Electrical Resistivity method for Soil Exploration

It is one of the types of geophysical methods in civil engineering. It is based on the measurement and recording of changes in the mean resistivity or apparent specific resistance of various soil. The resistivity of soils is a complicated function of porosity, permeability, ions present in the pore water, and clay mineralization. The most common electrical methods used in hydrogeological ad environmental investigations are vertical electrical sounding (resistivity sounding) and resistivity profiling. The resistivity ρ is defined as the resistance between the opposite faces of a unit cube of material. The variations in resistivity can be detected significantly between different types of soil strata, above or below the water table, between unfissured rock and soil, between voids and soil or rock.
Continue Reading »

Zero circle

Keywords: Zero circle, circle of correction, planimeter, area computation using planimeter

We already discussed the instrumental method for area computation i.e., the planimeter method. If you want to freshen your knowledge then read it here.

Zero circle or the circle of correction, is the circle around whose circumference if the tracing point is moved but no rotation of the wheel will be caused.the wheel will slide on the paper without causing any change in the reading.
Continue Reading »

Measurement of the area using Planimeter

Keywords: Planimeter, measurement of area, zero circle method

Planimeter is an accurate instrumental method used for the computation area. Read more about Planimeter here.

For measuring the area of plots with planimeter, two methods are generally adopted.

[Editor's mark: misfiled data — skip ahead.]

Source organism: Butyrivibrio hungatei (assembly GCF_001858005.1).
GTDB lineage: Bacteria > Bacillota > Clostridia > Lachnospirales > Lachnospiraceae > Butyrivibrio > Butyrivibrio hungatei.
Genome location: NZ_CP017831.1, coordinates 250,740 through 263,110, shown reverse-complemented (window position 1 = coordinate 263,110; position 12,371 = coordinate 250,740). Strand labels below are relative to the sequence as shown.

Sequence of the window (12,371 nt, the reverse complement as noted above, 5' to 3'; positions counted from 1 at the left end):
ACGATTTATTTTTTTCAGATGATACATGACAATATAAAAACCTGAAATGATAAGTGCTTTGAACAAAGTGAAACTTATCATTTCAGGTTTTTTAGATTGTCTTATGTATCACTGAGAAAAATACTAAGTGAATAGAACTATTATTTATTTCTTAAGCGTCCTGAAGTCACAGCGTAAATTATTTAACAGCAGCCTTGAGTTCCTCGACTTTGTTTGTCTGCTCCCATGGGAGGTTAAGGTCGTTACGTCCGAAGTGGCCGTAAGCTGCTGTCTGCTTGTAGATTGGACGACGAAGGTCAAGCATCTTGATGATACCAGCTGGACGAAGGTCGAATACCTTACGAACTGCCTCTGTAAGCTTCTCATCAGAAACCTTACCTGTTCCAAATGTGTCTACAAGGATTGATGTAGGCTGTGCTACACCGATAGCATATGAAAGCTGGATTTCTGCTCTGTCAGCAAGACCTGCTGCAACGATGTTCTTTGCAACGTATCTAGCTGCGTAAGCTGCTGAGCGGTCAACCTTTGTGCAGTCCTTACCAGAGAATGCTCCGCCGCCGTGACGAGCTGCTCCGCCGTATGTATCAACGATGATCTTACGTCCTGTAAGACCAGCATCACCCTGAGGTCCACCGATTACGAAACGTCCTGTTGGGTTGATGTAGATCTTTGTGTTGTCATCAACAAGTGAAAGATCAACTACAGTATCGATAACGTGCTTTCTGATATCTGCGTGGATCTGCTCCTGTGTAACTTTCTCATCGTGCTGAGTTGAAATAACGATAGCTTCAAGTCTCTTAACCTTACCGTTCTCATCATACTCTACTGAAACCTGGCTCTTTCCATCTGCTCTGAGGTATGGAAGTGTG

Continue Reading »

Instrumental methods-use of planimeter

Keywords: planimeter, Computation of area, zero circle
Instrumental methods are one of the important technique uses to determine area of a plot. The other methods for area computation are using field notes and from previously plotted plan. We have already discussed them here.
Computation of areas and volumes | Computation of Area from Plan

Significance of Planimeter in Area computation
The planimeter gives more accurate (within one percent) results compared to the other methods except by direct calculation from the field notes. It is used for determining the areas of figures plotted to scale, especially when the boundaries are irregular. Example for such plots are, plot with irregular boundary and plot having a river as boundary on one side.
Continue Reading »

Computation of Area from Plan

Keywords: graphical methods, area computation, mid ordinate rule, trapezoid rule, Simpson’s rule, Parabolic rule

This article discusses the second method for computation of area (i.e., from previously plotted plan). You can read the first method ( computation of area using field notes) here.

Several methods can be used to determine the areas from plans. These methods are generally classified as graphical methods and instrumental methods

1) Graphical methods
These methods use the measured data from the existing plan. The areas may be calculated for the area as a whole or the areas is found by adding the areas of the skeleton and the area of the irregular strip between the skeleton and the boundary.

a) Entire areas
Generally used methods to calculate the area as whole is enumerated as follows:

i) By division of the area into triangles